The revision to the Baptist Faith and Message which reads, "While both men and women are gifted for service in the church, the office of pastor is limited to men as qualified by Scripture," has received a great deal of attention. Some critics have charged it is not baptistic for a convention to take a position on this. Others charge it is anti-woman, while others still wonder whether it ought to be addressed at all in a confession of faith. Does the BF&M get it right? What are the facts?
The preamble to the Baptist Faith and Message states that confessions of faith "constitute a consensus of opinion of some Baptist body." The consensus opinion of Southern Baptists is obviously that the pastoral role is to be filled by men. The vast majority of Southern Baptist congregations call only men to serve as pastor. About 30 of over 40,000 churches currently have a woman as pastor – only 2 of 5,000 Southern Baptist congregations in Texas. Even those most vigorously promoting the idea of having women as pastors are not in fact calling women to pastor their own churches. Some wonder whether they actually believe in the importance of women pastors, or are they hoping for political advantage by making the SBC appear anti-woman?
Critics argue that Baptists are merely behind the times, or have been unduly influenced by a "patriarchal" society. However, we think Baptist churches have male pastors because they believe they are so instructed by the New Testament.
Southern Baptists believe the place to begin in this, as in all doctrinal questions, is to ask, "What does the Bible say?" Even a cursory reading of the pertinent texts prompts three important observations: 1) there were no known women pastors in New Testament times; 2) none of the instructions regarding church order include instructions for women pastors; and 3) some texts on church order explicitly forbid women to occupy that role. In 1 Timothy 2:12, written with the specific purpose of regulating the office of pastor and the orderly function of the churches, Paul writes, "I do not permit a woman to teach or to have authority over a man" (NIV). Paul does not expect that women will not or cannot learn or teach (compare with Titus 2:3-5 and 2 Tim. 1:5; 3:14,15). He concludes women cannot have a pastoral position, or perform the pastoral function, for that puts them in authority over men in the life of the church.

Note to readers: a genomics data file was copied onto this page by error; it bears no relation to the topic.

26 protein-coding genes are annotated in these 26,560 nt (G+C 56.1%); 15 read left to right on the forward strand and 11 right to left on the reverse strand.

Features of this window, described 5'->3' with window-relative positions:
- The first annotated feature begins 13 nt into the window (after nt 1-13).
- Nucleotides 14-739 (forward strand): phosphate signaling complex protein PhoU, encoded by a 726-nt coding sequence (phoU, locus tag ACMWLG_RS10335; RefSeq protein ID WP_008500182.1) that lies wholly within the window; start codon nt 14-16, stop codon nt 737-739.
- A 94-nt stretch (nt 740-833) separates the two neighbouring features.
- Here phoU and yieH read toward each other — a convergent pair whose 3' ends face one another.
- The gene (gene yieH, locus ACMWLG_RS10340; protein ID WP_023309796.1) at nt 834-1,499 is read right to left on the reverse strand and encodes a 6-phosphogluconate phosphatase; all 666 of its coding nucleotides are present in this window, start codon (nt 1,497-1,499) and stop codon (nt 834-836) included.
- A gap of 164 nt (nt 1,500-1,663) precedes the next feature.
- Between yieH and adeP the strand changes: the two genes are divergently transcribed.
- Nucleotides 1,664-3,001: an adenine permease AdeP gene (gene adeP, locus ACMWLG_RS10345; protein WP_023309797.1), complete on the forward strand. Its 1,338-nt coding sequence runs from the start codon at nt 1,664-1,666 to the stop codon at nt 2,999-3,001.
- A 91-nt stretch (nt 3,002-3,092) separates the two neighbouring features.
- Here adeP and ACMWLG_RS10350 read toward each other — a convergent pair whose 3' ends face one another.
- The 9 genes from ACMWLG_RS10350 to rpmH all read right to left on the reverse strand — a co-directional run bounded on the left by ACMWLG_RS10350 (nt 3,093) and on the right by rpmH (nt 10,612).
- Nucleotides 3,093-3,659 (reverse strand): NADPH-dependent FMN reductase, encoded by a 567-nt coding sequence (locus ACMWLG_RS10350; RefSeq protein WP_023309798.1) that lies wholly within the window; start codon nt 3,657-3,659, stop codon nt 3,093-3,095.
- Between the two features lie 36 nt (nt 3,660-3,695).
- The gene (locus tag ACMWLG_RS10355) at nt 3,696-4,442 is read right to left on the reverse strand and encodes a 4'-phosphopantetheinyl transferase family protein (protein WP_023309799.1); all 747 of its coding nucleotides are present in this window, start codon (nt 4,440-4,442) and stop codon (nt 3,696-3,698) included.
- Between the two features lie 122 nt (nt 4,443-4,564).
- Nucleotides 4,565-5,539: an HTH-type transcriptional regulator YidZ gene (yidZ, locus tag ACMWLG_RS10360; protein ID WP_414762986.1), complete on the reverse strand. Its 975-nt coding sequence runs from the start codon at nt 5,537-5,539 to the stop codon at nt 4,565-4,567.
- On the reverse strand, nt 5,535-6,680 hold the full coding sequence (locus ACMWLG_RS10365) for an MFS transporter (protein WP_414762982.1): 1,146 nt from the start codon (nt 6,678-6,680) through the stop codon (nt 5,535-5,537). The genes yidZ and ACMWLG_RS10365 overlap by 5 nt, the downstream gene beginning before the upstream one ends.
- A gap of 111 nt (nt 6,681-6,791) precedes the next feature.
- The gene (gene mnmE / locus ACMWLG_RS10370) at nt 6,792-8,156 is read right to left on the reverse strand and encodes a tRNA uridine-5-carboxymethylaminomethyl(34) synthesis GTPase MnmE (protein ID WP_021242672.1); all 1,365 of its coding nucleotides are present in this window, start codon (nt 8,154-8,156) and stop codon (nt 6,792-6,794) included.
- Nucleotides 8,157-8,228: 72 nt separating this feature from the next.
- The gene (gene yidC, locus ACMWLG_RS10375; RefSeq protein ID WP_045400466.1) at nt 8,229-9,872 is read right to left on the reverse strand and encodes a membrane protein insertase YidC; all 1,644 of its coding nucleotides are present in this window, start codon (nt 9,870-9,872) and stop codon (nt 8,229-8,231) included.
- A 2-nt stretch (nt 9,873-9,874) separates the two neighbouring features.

The question at hand is not whether women are of equal value to men, nor is it whether they can minister effectively. They are, and they do! Nor, is it an issue of the autonomy of the local church. It is, rather, that the Scripture assigns the role of pastor to males.
The Bible's teaching on pastoral qualifications does not mean it is anti-woman. On the contrary, numerous passages speak clearly and forcibly to the inherent worth and value of women. Women in the New Testament engaged in significant ministry, performing valuable service in sometimes difficult situations. This is readily seen in the Acts of the Apostles. Both Priscilla and Aquila spoke privately to Apollos at Ephesus (Acts 18:24-26), correcting his incomplete and flawed theology. Further, women clearly played a considerable role in the work of the apostle Paul. In his letter to the Romans, Paul identified sixteen noteworthy helpers in ministry (16:1-16), and at least ten of them were women. Women in the New Testament, as they do today, participated in varied ministry, which served to strengthen and conserve the churches.
Southern Baptists are not anti-woman; indeed, they affirm the leadership of women in family, business, politics, and a wide array of human endeavors. Furthermore, women are an integral and invaluable part of the Body of Christ, serving in a broad variety of important roles both as volunteers and vocational ministers. We don't know how to say this more strongly: women and men are of equal value! However, because Scripture speaks specifically to the role of pastor, churches are under a moral imperative to be guided by that teaching, rather than the shifting opinions of human cultures.